U.S. Steel workers describe how natural gas development helped them get their jobs back following layoffs in 2009
Learn what the President, federal government officials, state regulators and independent academic experts have said regarding the safety of natural gas development and hydraulic fracturing. Follow this link
Researcher, Energy In Depth
As the U.S. Olympic team gets set to compete against the best athletes from around the world in London later this month, there’s at least one event for which the U.S.A. appears to have already won the gold. According to a new report from the Paris-based International Energy Agency, the United States has had “the largest reduction [of emissions] of all countries or regions” since 2006, cutting GHGs by a staggering 7.7 percent.
ABC 27 News in Harrisburg, Pa. covers yesterday’s screening of Truthland
Frank Andrews – Client Manager, SCE Environmental Group
I had the opportunity to see the film “Truthland” when it was shown at the Hilton Hotel in Scranton. It was a good, solid presentation of facts and I especially enjoyed seeing it through Shelly’s eyes. It gave a down to earth look at the issues.
I had to speak up during the panel discussion.
Most people in Northeast and Central Pennsylvania know me. I spent 40 years in broadcasting, from radio to TV, serving as reporter, anchor and news director for the local ABC and CBS stations. I retired from TV news and now work in marketing for SCE Environmental Services in Lake Ariel, PA.
I got to tell you, all of you who are in the midst of the natural gas boom, that you are and will continue to be part of the “media feeding frenzy.” The Marcellus and Utica regions will continue to generate news. The energy companies will be under the microscope and reporters and cameras will at times be as common as a water truck.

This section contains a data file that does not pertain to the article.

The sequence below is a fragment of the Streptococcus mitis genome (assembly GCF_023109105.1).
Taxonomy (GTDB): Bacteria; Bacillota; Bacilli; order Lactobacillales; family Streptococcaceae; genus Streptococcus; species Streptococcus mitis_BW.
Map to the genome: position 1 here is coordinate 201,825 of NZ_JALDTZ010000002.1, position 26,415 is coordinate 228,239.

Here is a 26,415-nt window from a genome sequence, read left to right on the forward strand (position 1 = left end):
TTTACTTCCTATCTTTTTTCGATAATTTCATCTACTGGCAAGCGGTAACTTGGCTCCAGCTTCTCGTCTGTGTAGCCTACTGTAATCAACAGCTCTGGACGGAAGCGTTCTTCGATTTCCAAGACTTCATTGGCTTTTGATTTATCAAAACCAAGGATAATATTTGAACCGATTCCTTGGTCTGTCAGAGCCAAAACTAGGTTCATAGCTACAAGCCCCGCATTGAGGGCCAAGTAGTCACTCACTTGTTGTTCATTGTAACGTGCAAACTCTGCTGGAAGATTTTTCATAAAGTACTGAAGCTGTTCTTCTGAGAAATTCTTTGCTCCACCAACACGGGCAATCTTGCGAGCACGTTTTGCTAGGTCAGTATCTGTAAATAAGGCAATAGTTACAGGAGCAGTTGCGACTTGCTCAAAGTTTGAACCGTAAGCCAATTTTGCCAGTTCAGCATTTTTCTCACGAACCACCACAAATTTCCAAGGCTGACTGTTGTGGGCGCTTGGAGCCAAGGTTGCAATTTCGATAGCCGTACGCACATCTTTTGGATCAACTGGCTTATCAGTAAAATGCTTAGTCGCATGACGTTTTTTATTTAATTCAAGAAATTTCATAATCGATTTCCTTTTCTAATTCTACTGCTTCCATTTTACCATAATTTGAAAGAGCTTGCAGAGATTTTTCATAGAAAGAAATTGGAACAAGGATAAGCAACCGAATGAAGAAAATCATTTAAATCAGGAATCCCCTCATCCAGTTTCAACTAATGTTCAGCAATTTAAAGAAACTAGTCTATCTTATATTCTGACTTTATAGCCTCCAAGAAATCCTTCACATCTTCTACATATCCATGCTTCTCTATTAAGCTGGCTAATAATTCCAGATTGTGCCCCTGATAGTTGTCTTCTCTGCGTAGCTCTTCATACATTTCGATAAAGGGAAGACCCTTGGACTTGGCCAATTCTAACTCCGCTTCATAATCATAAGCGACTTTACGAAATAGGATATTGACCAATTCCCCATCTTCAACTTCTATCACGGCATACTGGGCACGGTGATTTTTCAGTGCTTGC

Last December, EPA released a draft report on water quality in tiny Pavillion, Wyo., which was immediately seized upon by opponents of natural gas development in the United States (and even around the world) as smoking-gun proof that hydraulic fracturing pollutes drinking water. Never mind that the paper hadn’t been peer reviewed, or that within a few months the EPA to backtrack and admit that its testing procedures were inadequate, suspending peer review altogether until new sampling could be completed. Just two months after the release of the draft report, EPA Region 8 administrator Jim Martin told a House panel in no uncertain terms that the agency had not established a “causal link” between hydraulic fracturing and water contamination.
Fast-forward to today. Shale opponents have now seized upon yet another “report” (from Cornell, where else?) that supposedly links poor infant health (specifically low birth weight) to natural gas production. And, once again, the paper has not yet undergone peer review — the very process that helps sort out, at least in theory, legitimate scientific conclusions from simple suppositions or even outright activism. In fact, left unmentioned by the activists cheering the release of the paper is the fact that the author, Elaine Hill, is a graduate student in applied economics and management — hardly a field that one would expect to include complex epidemiological assessments.